DECEMBER 2018

With TIPC’s first trip to Brazil, a country like many in the world going through huge changes and challenges, we talk to Dr Ana Lúcia Stival, a senior analyst from the Brazilian Ministry of Science, Technology, Innovation and Communication (MCTIC). Dr Stival is on a post-doctoral fellowship to SPRU supported by the Brazilian National Research Council (CNPq) where she is working on transformative innovation policies applied to Brazil.

Tell us a little about your academic and policymaker background

Well, I come from a natural science background. I am a Biologist, I have my PhD in Plant Molecular Biology from the University of Hamburg, which I finished in 2003. After this I returned to Brazil and left my research career to begin working in 2004 at a government agency. I began in the civil service at the Brazilian National Research Council which promotes science and technology, doing science policy analysis in the international department. Then for a year I was at the National Commission for Biosecurity. Since 2009, I have worked as a senior science and technology analyst in the international office at the Brazilian Ministry of Science, Technology, Innovation and Communication (MCTIC). I’ve worked on international cooperation projects, such as the launch of the Brazil-UK Science and Innovation Year which is 2018-2019, and I’ve co-organised several ministerial missions and joint meetings between Brazil and other countries. I helped set up agendas and events to develop bilateral cooperation and define priorities. I worked building similar international partnerships to those in TIPC linking with science, technology and innovation ministries and funding agencies.

It will be interesting to work bilaterally with other countries in the region that are already part of TIPC, such as Mexico and Colombia. We have already had agreements in the past so could potentially use TIPC as a development forum. We also have a strong relationship with Sweden as we have developed aeronautic projects around the Grippen fighters deal. From this there is a lot of technology transfer and cooperation. We have strong collaboration already but we have never discussed Transformative Innovation so there is a potential there to strengthen and deepen with further work bilaterally using TIPC.

When did you first become familiar with Frame 3 thinking and TIP?

This started in 2016. SPRU is a recognised institution for science policy research and is very well known in Brazil. As I was interested in having a break of the Ministry and doing research on science policy I looked to SPRU. I felt this would be important for my career to go back into research for a while to research this field. I thought about SPRU because of the reputation, and then I started looking for important research questions which are being looked at by SPRU.  I came across the ideas of Transformative Innovation Policy. I came to know TIP because of my interest in doing new research in science policy and then I found out about TIPC and its aims. I was thinking about refreshing my career and knowledge and I wanted the cutting-edge ideas on STI. As a science policy analyst working at the ministry it is important for me to be aware, so I looked to SPRU and found TIPC.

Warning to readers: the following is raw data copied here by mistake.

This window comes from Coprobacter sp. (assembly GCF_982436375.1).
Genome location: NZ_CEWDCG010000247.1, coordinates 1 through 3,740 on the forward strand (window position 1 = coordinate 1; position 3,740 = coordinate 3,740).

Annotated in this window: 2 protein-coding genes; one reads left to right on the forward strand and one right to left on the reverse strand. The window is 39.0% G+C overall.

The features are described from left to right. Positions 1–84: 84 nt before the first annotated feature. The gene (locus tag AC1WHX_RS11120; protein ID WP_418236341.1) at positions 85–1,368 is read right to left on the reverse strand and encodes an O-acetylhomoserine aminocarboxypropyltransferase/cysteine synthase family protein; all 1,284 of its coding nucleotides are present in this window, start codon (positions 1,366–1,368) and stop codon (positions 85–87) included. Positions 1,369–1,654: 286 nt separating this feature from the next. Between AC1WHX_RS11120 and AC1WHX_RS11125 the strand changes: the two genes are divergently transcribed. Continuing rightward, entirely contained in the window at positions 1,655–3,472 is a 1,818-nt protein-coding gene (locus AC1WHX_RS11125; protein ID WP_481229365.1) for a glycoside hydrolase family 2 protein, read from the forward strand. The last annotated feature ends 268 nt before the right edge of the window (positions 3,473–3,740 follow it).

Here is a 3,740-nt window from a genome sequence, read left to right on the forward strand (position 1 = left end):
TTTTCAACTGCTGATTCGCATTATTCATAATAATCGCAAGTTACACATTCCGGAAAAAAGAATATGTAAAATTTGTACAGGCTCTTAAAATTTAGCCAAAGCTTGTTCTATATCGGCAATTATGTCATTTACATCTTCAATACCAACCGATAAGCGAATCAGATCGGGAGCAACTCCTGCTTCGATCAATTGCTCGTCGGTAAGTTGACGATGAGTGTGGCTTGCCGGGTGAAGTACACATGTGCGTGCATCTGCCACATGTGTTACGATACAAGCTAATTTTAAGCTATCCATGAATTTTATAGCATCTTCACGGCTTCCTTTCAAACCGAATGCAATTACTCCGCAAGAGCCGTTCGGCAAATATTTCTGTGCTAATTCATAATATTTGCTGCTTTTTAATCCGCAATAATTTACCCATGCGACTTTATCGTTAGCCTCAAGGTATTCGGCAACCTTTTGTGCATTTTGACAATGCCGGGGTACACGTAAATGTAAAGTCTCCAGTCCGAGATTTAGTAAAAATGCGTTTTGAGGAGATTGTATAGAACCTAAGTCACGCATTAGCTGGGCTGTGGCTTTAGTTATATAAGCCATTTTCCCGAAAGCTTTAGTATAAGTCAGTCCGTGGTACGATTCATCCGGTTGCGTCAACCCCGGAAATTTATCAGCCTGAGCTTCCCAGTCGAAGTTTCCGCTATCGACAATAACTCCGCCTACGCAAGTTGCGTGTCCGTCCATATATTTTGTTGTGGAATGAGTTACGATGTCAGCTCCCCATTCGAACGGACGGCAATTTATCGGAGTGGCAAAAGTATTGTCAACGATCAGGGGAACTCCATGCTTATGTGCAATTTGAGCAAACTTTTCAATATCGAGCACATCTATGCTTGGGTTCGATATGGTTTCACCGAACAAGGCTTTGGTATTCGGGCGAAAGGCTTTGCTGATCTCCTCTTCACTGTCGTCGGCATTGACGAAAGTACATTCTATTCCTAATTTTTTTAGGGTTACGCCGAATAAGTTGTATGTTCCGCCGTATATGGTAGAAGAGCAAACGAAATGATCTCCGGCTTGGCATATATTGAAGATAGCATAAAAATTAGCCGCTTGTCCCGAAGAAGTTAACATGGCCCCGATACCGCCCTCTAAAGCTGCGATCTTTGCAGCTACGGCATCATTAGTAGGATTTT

What were your initial thoughts on it?

I thought that it was really something new and very different. I realised the TIP approach to science and technology policy has never been worked with in Brazil, and this way of thinking about science policy and the concerns about sustainability and social inclusion, and putting those at the fore has never been done.  It was very new for Brazil. I started reading the publications and the Transformative Innovation Frame 3 paper (Schot and Steinmueller) and I realised our policies are mainly Frame 1 and Frame 2, and I saw the potential to start thinking in terms of Frame 3. This could be something that could give an input into our policies. In general, the issues of sustainability and social inclusion are important for Brazil. We have great challenges to tackle in the energy sector and health sector. We are committed to the SDGs to tackle them. STI could give a greater contribution to  solving these problems in Brazil as with other countries. We all share common issues.

How did you come to take the secondment to SPRU from your Ministry?

As I wanted to become involved in the new research, and because it is important that we stay up-to-date and have avenues to discover fresh ideas, I followed my own initiative to apply for the fellowship to come to SPRU, and I got permission from the Ministry to take part in a sabbatical. So, the fellowship is from the National Research Council to explore TIP in the context of Brazil.  I had to write a project and apply and do the normal process that people do to get a grant. It got approved and I think that the fact I work for the Ministry and this knowledge will be applied there had a positive impact on my application being approved. Within the ministry, work being done in TIPC has raised a lot of interest from some colleagues working in the department of human and social sciences.  They were very interested in TIPC so there is potential for the work to be taken up there.